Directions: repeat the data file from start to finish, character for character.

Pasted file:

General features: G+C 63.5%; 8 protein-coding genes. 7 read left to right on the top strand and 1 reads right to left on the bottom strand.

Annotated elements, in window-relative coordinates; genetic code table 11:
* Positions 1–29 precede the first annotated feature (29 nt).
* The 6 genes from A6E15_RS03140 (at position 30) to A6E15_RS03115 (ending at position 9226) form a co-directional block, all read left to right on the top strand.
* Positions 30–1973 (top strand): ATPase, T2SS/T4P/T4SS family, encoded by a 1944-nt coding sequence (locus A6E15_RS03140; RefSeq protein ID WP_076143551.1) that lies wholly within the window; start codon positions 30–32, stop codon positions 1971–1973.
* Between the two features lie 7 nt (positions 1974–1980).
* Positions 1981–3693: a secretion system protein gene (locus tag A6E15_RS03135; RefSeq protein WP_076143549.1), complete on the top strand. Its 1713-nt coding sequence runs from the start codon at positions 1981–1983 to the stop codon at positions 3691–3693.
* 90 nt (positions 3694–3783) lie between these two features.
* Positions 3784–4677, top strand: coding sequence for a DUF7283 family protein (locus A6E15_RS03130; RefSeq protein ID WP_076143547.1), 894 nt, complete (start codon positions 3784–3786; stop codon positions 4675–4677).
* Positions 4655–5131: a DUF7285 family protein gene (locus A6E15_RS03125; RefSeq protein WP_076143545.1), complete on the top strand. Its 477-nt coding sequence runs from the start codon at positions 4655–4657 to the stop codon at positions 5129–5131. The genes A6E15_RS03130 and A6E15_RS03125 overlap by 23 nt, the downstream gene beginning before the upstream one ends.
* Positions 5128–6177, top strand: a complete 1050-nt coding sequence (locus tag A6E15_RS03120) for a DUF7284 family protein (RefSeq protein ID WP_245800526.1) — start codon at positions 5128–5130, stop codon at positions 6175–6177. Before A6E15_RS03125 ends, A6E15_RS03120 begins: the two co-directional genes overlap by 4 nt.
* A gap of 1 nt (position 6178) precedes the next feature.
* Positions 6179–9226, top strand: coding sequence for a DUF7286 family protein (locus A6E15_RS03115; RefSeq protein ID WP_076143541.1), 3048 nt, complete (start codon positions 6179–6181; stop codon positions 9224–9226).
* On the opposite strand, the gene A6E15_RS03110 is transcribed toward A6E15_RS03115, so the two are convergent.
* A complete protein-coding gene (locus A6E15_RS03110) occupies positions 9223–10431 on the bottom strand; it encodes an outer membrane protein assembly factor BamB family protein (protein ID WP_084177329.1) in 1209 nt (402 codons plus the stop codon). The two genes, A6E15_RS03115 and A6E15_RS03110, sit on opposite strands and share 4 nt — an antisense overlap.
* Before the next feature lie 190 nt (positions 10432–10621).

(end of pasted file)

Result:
General features: G+C 63.5%; 8 protein-coding genes. 7 read left to right on the top strand and 1 reads right to left on the bottom strand.

Annotated elements, in window-relative coordinates; genetic code table 11:
* Positions 1–29 precede the first annotated feature (29 nt).
* The 6 genes from A6E15_RS03140 (at position 30) to A6E15_RS03115 (ending at position 9226) form a co-directional block, all read left to right on the top strand.
* Positions 30–1973 (top strand): ATPase, T2SS/T4P/T4SS family, encoded by a 1944-nt coding sequence (locus A6E15_RS03140; RefSeq protein ID WP_076143551.1) that lies wholly within the window; start codon positions 30–32, stop codon positions 1971–1973.
* Between the two features lie 7 nt (positions 1974–1980).
* Positions 1981–3693: a secretion system protein gene (locus tag A6E15_RS03135; RefSeq protein WP_076143549.1), complete on the top strand. Its 1713-nt coding sequence runs from the start codon at positions 1981–1983 to the stop codon at positions 3691–3693.
* 90 nt (positions 3694–3783) lie between these two features.
* Positions 3784–4677, top strand: coding sequence for a DUF7283 family protein (locus A6E15_RS03130; RefSeq protein ID WP_076143547.1), 894 nt, complete (start codon positions 3784–3786; stop codon positions 4675–4677).
* Positions 4655–5131: a DUF7285 family protein gene (locus A6E15_RS03125; RefSeq protein WP_076143545.1), complete on the top strand. Its 477-nt coding sequence runs from the start codon at positions 4655–4657 to the stop codon at positions 5129–5131. The genes A6E15_RS03130 and A6E15_RS03125 overlap by 23 nt, the downstream gene beginning before the upstream one ends.
* Positions 5128–6177, top strand: a complete 1050-nt coding sequence (locus tag A6E15_RS03120) for a DUF7284 family protein (RefSeq protein ID WP_245800526.1) — start codon at positions 5128–5130, stop codon at positions 6175–6177. Before A6E15_RS03125 ends, A6E15_RS03120 begins: the two co-directional genes overlap by 4 nt.
* A gap of 1 nt (position 6178) precedes the next feature.
* Positions 6179–9226, top strand: coding sequence for a DUF7286 family protein (locus A6E15_RS03115; RefSeq protein ID WP_076143541.1), 3048 nt, complete (start codon positions 6179–6181; stop codon positions 9224–9226).
* On the opposite strand, the gene A6E15_RS03110 is transcribed toward A6E15_RS03115, so the two are convergent.
* A complete protein-coding gene (locus A6E15_RS03110) occupies positions 9223–10431 on the bottom strand; it encodes an outer membrane protein assembly factor BamB family protein (protein ID WP_084177329.1) in 1209 nt (402 codons plus the stop codon). The two genes, A6E15_RS03115 and A6E15_RS03110, sit on opposite strands and share 4 nt — an antisense overlap.
* Before the next feature lie 190 nt (positions 10432–10621).